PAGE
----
Higher Education

, Volume 16, Issue 4, pp 407–416 | Cite as

Self-efficacy as a predictor of clinical skills among speech pathology students

  • Christina Lee
  • Felicia Schmaman


Bandura's self-efficacy theory was used a model for examining levels of confidence and clinical skills among undergraduate speech pathology students. Forty-four second-year students rated their confidence in their ability to perform a number of clinical tasks at the beginning and at the end of the academic year, which was their first clinic experience. These efficacy expectations were compared with clinical supervisors' assessments of the students' performance on the same tasks. An attempt was also made to assign students to pairs and small groups for training on the basis of their initial efficacy expectations Efficacy strength (but not level) increased significantly over the year, and efficacy level (but not strength) was moderately and significantly related to clinical supervisors' ratings of clinic performance. Practical problems arose with the grouping, but the results suggested that there may be some possible benefits from assigning students to pairs on the basis of their self-efficacy. These results show self-efficacy to be only moderately well related to clinic performance, but it is suggested that relatively high baselines may have attenuated the strength of the obtained relationship. The role of self-efficacy in clinical skills training warrants further investigation.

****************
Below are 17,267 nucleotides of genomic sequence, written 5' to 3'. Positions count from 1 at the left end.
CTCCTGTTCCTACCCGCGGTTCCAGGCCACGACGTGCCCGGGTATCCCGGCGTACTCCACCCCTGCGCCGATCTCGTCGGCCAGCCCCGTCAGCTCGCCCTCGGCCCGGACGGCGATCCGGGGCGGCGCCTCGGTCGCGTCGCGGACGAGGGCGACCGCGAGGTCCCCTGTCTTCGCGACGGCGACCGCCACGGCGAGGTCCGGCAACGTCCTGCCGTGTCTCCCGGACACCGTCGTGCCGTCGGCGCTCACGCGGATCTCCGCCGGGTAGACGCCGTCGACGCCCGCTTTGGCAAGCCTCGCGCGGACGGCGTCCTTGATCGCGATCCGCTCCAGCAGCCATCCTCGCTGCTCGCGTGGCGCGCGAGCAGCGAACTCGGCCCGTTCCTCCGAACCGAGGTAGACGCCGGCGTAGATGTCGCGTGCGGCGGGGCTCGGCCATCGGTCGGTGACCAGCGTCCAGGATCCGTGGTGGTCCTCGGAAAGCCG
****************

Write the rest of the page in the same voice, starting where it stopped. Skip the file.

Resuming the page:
Small Group Clinic Experience Practical Problem Skill Training High Baseline 
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Copyright information

© Martinus Nijhoff Publishers (Kluwer) 1987

Authors and Affiliations

  • Christina Lee
    • 1
  • Felicia Schmaman
    • 2
  1. 1.Department of PsychologyUniversity of NewcastleAustralia
  2. 2.School of Communication Disorders, Lincoln Institute of Health SciencesMelbourneAustralia

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